Breaking News
More () »

Volunteer firefighter celebrates 50 years with Corbett Fire District 14

Peers say Brent Younker's dedication, work ethic and heart have made the community he serves, better and safer.

CORBETT, Ore. — A local volunteer firefighter is celebrating 50 years with his department.

Assistant Chief Brent Younker joined Corbett Fire District 14 in September 1971 when he was 20 years old.

“We're an all-volunteer department so there was about 12 of us that started,” recalled Younker. “Then I just stayed on.”

Fifty years later, Younker is still answering pages.

“You fall together at a moment's notice and take care of a problem,” he said.

In rural east Multnomah County, problems can vary, greatly. From ill-prepared hikers—“I mean they’re up there in flip flops!”— to a memorable call they responded to last month.

“We had a fire up at Benson Park when a beaver cut a tree down when the east wind was blowing,” recalled Younker. “One of the guys sees the butt end of the tree and he goes, ‘Well a stinkin' beaver chewed it down, and that's what fell into the powerline!’”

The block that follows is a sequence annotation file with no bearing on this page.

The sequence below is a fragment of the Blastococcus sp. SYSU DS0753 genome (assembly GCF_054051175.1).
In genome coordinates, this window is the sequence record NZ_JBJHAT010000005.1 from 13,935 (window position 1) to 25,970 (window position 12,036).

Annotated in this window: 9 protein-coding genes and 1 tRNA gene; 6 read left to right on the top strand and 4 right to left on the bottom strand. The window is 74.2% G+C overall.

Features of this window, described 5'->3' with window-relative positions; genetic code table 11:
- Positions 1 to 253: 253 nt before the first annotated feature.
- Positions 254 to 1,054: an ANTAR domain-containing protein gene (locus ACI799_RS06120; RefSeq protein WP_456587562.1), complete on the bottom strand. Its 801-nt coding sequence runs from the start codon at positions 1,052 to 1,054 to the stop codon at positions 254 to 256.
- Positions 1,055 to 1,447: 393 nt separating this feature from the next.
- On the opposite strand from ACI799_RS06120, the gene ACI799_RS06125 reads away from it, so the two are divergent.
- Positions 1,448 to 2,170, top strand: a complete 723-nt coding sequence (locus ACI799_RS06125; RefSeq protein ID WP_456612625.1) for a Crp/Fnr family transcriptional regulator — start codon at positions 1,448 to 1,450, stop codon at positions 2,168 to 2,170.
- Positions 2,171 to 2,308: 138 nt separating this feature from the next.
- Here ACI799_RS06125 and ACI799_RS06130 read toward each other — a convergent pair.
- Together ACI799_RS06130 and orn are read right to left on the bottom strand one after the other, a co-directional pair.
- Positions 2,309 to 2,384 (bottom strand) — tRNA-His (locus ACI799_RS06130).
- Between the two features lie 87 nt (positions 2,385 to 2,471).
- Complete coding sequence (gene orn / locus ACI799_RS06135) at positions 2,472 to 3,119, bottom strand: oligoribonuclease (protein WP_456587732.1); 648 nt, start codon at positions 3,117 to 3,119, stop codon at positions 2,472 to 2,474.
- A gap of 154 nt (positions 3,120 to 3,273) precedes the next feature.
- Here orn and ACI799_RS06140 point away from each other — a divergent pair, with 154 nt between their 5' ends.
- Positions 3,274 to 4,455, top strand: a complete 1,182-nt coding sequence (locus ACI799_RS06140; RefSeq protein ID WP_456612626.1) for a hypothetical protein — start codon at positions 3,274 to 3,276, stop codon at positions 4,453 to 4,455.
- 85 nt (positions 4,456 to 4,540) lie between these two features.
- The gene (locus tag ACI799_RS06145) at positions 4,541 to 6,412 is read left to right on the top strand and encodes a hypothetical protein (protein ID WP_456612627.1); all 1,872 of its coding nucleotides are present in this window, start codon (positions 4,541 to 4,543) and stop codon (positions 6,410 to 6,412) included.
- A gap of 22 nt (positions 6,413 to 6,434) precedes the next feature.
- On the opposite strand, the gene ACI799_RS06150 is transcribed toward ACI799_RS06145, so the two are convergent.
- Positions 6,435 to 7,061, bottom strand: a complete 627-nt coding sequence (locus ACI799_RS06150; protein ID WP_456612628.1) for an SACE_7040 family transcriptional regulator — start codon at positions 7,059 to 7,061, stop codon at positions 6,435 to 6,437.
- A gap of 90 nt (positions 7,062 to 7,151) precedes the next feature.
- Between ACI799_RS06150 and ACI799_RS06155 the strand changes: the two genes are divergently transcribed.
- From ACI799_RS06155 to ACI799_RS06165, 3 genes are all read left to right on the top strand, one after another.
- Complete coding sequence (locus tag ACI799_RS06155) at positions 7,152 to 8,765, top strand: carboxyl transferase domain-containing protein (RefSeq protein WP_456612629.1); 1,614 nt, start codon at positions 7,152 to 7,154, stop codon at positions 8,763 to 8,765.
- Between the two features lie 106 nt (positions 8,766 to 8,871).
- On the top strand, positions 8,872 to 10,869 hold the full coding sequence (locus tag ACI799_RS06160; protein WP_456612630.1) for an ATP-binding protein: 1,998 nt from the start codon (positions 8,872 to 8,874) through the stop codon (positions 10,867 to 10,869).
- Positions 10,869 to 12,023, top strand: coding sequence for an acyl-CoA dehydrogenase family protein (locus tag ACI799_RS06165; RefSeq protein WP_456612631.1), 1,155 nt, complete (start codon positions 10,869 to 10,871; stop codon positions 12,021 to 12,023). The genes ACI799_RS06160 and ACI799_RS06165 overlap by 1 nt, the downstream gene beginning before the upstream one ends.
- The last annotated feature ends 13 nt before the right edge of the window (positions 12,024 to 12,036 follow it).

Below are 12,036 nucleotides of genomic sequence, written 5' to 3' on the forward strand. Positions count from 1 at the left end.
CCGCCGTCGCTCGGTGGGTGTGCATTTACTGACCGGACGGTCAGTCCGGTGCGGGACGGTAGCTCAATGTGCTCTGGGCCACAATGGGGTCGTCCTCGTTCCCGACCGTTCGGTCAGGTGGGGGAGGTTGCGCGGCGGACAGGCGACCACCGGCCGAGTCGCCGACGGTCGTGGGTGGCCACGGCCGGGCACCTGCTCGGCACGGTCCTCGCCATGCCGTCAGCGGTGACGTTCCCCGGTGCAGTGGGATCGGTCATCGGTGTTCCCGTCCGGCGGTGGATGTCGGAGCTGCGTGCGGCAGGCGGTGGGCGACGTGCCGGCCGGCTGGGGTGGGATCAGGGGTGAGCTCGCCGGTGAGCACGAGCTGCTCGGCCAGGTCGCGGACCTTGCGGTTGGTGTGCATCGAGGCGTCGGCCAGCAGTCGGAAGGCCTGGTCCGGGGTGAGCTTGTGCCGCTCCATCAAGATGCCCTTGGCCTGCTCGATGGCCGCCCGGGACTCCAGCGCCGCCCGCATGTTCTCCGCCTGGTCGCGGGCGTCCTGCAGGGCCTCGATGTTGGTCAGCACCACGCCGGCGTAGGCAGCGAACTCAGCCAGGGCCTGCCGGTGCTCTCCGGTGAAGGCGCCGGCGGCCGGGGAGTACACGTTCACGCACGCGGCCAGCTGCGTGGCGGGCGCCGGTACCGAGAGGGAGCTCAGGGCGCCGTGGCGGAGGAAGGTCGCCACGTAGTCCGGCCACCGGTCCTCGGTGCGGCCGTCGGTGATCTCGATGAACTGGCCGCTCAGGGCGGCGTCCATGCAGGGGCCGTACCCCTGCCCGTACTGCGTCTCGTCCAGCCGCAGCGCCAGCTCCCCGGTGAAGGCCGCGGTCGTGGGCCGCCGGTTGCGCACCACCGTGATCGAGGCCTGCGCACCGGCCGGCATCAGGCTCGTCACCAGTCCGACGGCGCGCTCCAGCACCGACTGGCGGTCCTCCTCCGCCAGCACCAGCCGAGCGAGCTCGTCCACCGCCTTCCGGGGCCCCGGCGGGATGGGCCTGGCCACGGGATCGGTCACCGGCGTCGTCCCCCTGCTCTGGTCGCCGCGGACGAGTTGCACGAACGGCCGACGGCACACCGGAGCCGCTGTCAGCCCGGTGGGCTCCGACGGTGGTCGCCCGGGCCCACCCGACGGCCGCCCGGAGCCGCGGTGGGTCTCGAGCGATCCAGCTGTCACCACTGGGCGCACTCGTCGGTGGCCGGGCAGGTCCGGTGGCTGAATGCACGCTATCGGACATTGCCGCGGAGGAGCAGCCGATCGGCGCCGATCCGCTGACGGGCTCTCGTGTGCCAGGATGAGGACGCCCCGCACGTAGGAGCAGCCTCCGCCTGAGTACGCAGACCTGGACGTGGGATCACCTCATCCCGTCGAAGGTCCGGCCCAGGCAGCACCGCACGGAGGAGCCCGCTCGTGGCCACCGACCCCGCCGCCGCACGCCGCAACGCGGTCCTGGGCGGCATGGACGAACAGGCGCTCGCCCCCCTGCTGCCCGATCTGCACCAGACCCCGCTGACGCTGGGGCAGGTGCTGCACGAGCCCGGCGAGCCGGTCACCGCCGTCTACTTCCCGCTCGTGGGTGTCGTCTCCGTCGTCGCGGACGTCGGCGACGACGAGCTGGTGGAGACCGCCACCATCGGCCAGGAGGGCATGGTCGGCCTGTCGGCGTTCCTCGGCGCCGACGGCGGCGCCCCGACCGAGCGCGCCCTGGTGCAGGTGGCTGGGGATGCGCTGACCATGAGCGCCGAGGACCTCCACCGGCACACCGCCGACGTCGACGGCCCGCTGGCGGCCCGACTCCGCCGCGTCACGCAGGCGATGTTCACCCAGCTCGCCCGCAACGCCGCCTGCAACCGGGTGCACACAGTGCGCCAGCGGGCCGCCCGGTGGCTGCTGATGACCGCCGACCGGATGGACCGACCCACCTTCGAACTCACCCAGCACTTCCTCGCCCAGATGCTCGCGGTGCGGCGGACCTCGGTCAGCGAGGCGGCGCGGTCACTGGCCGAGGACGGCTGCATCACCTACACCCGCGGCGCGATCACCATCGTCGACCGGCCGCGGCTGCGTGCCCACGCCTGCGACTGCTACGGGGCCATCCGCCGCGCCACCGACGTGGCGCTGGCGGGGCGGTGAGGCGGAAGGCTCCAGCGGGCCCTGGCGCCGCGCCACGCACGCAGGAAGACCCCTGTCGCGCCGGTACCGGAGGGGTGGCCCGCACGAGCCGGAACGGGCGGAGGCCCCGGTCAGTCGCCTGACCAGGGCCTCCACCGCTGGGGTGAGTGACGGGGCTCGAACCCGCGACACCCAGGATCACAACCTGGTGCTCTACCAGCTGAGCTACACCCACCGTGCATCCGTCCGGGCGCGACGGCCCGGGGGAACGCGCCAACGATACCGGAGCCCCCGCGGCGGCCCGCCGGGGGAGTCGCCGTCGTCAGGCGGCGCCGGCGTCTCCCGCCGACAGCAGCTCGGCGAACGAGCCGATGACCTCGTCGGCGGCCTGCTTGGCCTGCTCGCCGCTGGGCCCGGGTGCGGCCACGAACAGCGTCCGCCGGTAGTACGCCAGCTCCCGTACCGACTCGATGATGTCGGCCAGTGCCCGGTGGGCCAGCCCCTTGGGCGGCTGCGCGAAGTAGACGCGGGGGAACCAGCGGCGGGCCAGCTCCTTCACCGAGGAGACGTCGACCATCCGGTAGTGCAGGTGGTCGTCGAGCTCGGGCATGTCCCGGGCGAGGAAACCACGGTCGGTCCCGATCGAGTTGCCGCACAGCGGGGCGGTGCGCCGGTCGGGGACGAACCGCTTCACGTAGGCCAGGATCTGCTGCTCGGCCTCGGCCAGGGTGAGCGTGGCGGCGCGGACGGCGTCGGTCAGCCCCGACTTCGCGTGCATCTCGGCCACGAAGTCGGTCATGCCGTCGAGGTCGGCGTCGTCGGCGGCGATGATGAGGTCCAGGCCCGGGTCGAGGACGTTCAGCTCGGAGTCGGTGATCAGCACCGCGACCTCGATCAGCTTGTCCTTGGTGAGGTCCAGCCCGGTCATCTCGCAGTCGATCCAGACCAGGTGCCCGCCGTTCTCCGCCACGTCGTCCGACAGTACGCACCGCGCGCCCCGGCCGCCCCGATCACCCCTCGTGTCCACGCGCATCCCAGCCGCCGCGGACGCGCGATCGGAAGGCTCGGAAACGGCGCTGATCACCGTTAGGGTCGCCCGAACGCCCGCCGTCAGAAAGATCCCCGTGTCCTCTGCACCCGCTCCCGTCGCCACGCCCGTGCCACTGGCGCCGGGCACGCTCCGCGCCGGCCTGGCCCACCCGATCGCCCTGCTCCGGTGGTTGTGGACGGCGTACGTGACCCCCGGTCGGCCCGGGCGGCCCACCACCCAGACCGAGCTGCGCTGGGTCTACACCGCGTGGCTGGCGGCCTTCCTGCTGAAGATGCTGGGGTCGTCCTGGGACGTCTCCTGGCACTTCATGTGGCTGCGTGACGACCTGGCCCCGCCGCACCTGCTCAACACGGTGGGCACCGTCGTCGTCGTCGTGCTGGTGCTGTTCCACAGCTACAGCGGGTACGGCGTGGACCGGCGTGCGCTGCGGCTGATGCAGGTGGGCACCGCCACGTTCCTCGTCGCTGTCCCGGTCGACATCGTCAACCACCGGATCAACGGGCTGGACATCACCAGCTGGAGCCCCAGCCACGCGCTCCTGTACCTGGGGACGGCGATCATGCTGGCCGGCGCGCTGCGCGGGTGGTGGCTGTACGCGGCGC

RELATED: Tree-chomping beaver starts brush fire near Multnomah Falls

There are also more serious calls like car wrecks and house fires. Chances are good that Younker and his fellow volunteers will know the people whose lives they are saving.

“It makes you feel good,” he said.

Corbett Fire Chief Dave Flood is grateful for Younker’s years of service and dedication.

“I trust Brent with my life,” said Flood. “It's really because of guys like Brent who think, is there a better way we can do this? How can we be more successful next time or quicker?”

As their job title implies, volunteer firefighters don't get paid. At least, for the most part.

“They bring us treats, especially the locals,” said Younker, noting he favors anything with chocolate.

“I don't know,” he shrugged. “I'll stick around for a while.”

RELATED: How women in Oregon are making firefighting more inclusive